Washington schools afflicted by Skyward outage

By Nolan DeGarlais, News Editor

The Skyward service went down after a technology glitch on the afternoon of Friday, April 20, cutting off all parent, teacher and student access to the service for nearly a week. Skyward is used by 274 out of the 294 school districts in Washington state to manage everything from student grades to information on school district employees. Although the Skyward website was brought back online on Wednesday, April 25, users could not log back into the service until it was fully restored on Thursday, April 26.

In a statement, Skyward officials, based in Stevens Point, Wisconsin, said the problem was not related to the Skyward service itself. The outage was attributed to a system failure when the Washington School Information Processing Cooperative (WSIPC), which manages Skyward and various other information services for the majority of Washington state school districts, attempted to conduct a firmware upgrade of their data center on the afternoon of Friday, April 20. The attempted firmware upgrade apparently resulted in a technology glitch causing incompatibility issues with the WSIPC server farm, thus causing the outage of WSIPC-managed services such as Skyward throughout the state.

“Unfortunately, this created the major interruption to [WSIPC] customers by preventing access to Skyward along with other applications,” Skyward Chief Marketing Officer Raymond Ackerlund said in a statement to the press.

The Chief Executive Officer of WSIPC, Marty Daybell, announced after the outage occurred that Skyward and other WSIPC services would be restored by Wednesday, April 25. Although the web service was restored on the scheduled day, it was in a testing mode and users were prohibited from logging back into the service until it was fully restored on the following day, leaving the Skyward outage at a total of six days. The delay in bringing the services back online was due to  shipping and installation times for new equipment, which had to be installed at the WSIPC data center.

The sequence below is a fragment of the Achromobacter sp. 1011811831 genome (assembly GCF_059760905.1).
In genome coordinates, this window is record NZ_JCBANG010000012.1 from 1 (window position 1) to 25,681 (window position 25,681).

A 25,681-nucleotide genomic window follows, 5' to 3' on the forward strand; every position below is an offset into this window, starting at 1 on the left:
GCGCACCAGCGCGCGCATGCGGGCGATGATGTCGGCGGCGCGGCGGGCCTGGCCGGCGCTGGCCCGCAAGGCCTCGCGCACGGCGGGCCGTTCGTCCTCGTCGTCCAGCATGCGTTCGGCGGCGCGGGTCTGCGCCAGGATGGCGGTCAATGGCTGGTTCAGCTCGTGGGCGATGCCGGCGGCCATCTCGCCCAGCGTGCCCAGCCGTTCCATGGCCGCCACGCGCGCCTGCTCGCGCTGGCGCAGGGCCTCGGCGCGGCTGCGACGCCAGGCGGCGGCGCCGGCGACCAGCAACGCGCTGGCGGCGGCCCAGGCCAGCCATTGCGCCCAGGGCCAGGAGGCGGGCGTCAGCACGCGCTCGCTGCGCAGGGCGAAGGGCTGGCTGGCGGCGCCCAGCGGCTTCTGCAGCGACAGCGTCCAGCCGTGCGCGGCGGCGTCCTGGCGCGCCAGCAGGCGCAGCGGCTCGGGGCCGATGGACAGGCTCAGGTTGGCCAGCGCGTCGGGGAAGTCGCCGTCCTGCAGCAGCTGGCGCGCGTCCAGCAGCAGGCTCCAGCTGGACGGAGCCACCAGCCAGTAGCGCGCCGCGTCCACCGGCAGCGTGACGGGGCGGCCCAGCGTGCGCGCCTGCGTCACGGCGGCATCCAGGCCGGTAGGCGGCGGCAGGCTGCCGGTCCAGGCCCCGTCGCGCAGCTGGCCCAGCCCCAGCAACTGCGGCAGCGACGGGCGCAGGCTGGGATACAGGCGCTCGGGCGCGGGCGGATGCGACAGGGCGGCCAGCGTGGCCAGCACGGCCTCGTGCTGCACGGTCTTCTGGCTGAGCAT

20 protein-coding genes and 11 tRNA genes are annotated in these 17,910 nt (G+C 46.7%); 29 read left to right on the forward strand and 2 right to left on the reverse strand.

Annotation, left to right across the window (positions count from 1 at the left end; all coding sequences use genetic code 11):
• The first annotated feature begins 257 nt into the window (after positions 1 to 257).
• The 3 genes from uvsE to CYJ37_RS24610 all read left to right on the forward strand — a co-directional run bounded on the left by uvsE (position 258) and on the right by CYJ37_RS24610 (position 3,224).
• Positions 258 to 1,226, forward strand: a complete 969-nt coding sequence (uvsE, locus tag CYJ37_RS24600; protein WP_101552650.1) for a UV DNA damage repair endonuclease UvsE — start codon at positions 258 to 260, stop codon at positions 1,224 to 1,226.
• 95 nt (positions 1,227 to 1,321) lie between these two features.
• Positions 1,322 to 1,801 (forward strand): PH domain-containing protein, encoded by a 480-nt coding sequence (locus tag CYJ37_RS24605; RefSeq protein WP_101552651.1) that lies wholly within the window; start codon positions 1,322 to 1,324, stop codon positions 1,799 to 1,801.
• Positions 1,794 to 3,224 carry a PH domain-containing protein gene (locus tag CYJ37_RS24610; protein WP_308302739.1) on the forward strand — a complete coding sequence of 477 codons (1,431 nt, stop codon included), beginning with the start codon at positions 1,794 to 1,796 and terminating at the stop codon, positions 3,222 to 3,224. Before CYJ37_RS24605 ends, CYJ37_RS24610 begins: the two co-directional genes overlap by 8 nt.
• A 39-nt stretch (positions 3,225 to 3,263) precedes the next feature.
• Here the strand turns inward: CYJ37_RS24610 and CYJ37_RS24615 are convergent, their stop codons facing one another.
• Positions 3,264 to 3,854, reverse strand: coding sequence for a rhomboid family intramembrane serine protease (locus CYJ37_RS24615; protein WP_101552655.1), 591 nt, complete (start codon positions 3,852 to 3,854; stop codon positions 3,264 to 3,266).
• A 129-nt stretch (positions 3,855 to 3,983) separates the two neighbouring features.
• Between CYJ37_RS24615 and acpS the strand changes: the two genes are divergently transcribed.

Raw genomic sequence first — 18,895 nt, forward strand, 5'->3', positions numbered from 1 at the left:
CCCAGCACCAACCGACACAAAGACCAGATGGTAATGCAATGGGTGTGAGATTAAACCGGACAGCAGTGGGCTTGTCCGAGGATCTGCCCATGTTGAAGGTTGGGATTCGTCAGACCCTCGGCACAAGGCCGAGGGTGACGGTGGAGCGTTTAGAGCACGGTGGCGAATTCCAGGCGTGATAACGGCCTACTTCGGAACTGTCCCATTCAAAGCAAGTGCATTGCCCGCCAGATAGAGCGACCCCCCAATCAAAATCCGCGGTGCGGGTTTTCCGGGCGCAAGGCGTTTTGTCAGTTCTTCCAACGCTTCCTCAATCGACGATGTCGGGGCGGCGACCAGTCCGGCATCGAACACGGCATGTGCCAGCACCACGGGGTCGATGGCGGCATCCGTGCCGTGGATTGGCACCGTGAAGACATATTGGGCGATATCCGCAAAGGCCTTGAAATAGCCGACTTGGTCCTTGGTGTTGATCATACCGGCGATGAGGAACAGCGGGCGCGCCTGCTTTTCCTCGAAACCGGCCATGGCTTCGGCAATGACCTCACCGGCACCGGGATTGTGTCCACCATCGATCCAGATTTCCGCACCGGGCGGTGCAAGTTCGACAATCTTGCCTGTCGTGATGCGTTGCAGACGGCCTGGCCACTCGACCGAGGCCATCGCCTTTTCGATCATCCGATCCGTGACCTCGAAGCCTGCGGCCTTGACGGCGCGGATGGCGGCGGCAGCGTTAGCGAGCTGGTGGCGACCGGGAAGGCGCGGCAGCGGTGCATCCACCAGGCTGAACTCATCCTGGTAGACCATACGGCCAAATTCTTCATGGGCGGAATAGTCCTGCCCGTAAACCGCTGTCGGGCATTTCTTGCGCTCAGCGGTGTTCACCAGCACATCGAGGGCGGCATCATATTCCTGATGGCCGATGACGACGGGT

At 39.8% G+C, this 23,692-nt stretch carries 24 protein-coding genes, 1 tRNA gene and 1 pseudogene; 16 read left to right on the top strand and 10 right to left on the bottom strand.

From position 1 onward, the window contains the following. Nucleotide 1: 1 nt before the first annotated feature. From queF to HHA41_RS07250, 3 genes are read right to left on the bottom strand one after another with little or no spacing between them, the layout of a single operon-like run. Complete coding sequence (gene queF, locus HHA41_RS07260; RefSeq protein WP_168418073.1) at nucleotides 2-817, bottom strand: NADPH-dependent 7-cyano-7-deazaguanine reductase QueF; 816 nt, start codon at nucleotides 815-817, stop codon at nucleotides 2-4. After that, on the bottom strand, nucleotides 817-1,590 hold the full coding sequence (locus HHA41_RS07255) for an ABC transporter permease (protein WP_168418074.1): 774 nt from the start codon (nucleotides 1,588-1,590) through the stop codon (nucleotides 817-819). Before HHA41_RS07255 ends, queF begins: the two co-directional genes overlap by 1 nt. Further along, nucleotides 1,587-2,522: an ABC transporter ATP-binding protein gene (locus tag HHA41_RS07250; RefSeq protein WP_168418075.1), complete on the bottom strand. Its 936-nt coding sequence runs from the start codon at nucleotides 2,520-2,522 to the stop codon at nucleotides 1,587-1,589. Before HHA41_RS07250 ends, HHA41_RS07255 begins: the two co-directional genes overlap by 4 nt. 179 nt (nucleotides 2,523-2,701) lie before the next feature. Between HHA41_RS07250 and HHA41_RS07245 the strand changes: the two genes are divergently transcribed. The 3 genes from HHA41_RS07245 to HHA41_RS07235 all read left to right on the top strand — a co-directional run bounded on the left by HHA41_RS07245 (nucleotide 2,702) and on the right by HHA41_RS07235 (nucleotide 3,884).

According to Daybell, this was the first complete statewide service outage WSIPC has experienced in 19 years. All WSIPC-managed services were affected, including IEP Online, which is used by a majority of Washington state school districts to compile information on Individualized Educational Programs for students receiving any form of special education services.

Without real-time access to Skyward, students and parents in the affected Washington state school districts were unable to view attendance records, school meal information, class grades and assignments, behavioral issues and communications from teachers until the service was fully restored on Thursday. School districts could still view information on class lists and parent contact, but no student or staff information could be updated.

With the Skyward service offline, there were concerns that teachers and other school district employees would not be able to receive their payment on the next Edmonds School District payday, scheduled for Monday, April 30. Due to the fact that Skyward manages nearly all aspects of school district staff management, including payroll, many worried that payment could be delayed if the system’s outage continued. However, Daybell ensured school districts that there were backup plans in place to ensure  teachers and district employees would receive payment regardless of if Skyward could be returned to an operational state before scheduled district paydays.

Skyward’s outage also presented other problems for teachers, including the loss of online attendance taking and grade posting. During the outage, teachers were required to use alternative methods of submitting class attendance figures, including alternative online spreadsheets and traditional paper-based submissions to the attendance office.